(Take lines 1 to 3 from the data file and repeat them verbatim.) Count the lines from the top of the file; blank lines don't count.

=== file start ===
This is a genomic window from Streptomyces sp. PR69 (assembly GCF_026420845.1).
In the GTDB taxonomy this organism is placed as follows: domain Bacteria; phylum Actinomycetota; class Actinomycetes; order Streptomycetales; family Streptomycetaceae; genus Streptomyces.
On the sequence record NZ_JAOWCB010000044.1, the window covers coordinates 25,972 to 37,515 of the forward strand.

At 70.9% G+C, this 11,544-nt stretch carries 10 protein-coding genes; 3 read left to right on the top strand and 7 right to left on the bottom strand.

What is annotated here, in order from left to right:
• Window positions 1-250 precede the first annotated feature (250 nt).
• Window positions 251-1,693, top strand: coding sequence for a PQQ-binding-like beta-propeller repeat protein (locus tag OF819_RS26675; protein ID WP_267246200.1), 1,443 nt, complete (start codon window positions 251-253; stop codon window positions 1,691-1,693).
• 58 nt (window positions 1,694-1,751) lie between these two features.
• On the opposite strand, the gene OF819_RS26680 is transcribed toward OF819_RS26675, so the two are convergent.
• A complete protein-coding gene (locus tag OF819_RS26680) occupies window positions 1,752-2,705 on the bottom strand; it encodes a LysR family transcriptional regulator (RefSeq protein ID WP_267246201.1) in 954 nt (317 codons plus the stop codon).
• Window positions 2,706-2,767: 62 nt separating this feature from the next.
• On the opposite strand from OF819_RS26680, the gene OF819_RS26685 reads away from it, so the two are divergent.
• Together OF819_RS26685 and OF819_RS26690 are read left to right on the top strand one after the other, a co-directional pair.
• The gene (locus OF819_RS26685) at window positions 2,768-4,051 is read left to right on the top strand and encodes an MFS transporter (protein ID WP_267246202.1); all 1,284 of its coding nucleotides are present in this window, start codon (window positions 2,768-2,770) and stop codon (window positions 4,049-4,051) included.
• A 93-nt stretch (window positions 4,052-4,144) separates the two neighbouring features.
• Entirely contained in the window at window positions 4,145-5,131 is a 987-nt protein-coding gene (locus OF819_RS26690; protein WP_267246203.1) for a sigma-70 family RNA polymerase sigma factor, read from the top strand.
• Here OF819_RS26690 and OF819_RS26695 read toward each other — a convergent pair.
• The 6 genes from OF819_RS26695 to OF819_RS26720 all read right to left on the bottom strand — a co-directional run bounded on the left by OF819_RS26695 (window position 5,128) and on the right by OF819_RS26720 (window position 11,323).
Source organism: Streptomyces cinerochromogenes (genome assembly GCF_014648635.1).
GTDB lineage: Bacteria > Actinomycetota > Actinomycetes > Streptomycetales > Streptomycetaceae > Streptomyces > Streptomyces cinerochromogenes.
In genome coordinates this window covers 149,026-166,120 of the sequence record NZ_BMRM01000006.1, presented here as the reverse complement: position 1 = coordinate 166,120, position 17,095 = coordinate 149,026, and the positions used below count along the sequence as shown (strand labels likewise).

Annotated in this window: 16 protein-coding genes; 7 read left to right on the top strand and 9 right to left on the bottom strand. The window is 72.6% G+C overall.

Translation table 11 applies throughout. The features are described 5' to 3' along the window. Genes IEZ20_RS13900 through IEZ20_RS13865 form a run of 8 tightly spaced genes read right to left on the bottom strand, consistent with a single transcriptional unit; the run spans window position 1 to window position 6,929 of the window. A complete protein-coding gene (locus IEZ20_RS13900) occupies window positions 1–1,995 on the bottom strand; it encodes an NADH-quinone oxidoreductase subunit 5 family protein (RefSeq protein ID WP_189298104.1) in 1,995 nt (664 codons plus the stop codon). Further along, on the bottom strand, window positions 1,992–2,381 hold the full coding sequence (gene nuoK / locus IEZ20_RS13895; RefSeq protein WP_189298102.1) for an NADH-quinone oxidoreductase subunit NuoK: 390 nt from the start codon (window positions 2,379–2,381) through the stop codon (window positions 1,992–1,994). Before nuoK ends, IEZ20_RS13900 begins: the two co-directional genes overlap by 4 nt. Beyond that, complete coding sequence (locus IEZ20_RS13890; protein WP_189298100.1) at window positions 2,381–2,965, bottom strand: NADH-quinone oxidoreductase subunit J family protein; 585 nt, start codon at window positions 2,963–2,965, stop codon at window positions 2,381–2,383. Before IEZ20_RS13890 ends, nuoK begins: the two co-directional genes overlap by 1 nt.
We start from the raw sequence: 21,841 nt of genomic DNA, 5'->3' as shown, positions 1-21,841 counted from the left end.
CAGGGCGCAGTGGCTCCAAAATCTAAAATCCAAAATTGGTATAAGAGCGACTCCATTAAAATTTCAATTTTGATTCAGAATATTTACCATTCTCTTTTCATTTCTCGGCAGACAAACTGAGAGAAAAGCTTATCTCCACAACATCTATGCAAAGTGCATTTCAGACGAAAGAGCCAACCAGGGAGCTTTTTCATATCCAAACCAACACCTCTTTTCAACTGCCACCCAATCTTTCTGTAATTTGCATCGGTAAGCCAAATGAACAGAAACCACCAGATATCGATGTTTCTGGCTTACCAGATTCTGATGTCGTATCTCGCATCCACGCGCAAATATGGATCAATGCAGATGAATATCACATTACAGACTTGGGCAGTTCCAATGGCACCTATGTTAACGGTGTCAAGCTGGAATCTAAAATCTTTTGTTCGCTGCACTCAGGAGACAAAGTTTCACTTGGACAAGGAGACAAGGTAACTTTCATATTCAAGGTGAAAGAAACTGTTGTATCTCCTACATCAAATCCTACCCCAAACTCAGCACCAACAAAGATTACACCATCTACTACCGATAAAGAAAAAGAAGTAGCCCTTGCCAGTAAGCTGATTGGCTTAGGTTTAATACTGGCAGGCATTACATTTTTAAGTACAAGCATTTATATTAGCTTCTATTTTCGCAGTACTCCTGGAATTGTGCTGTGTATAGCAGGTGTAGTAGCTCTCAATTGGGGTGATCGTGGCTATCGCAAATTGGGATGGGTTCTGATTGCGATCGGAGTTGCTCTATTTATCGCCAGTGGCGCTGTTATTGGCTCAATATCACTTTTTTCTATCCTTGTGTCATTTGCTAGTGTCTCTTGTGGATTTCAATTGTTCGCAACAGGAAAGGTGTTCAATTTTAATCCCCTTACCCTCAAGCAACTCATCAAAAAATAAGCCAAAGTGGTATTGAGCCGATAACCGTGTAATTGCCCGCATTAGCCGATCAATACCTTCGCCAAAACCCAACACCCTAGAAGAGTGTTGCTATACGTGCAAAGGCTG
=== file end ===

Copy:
This is a genomic window from Streptomyces sp. PR69 (assembly GCF_026420845.1).
In the GTDB taxonomy this organism is placed as follows: domain Bacteria; phylum Actinomycetota; class Actinomycetes; order Streptomycetales; family Streptomycetaceae; genus Streptomyces.
On the sequence record NZ_JAOWCB010000044.1, the window covers coordinates 25,972 to 37,515 of the forward strand.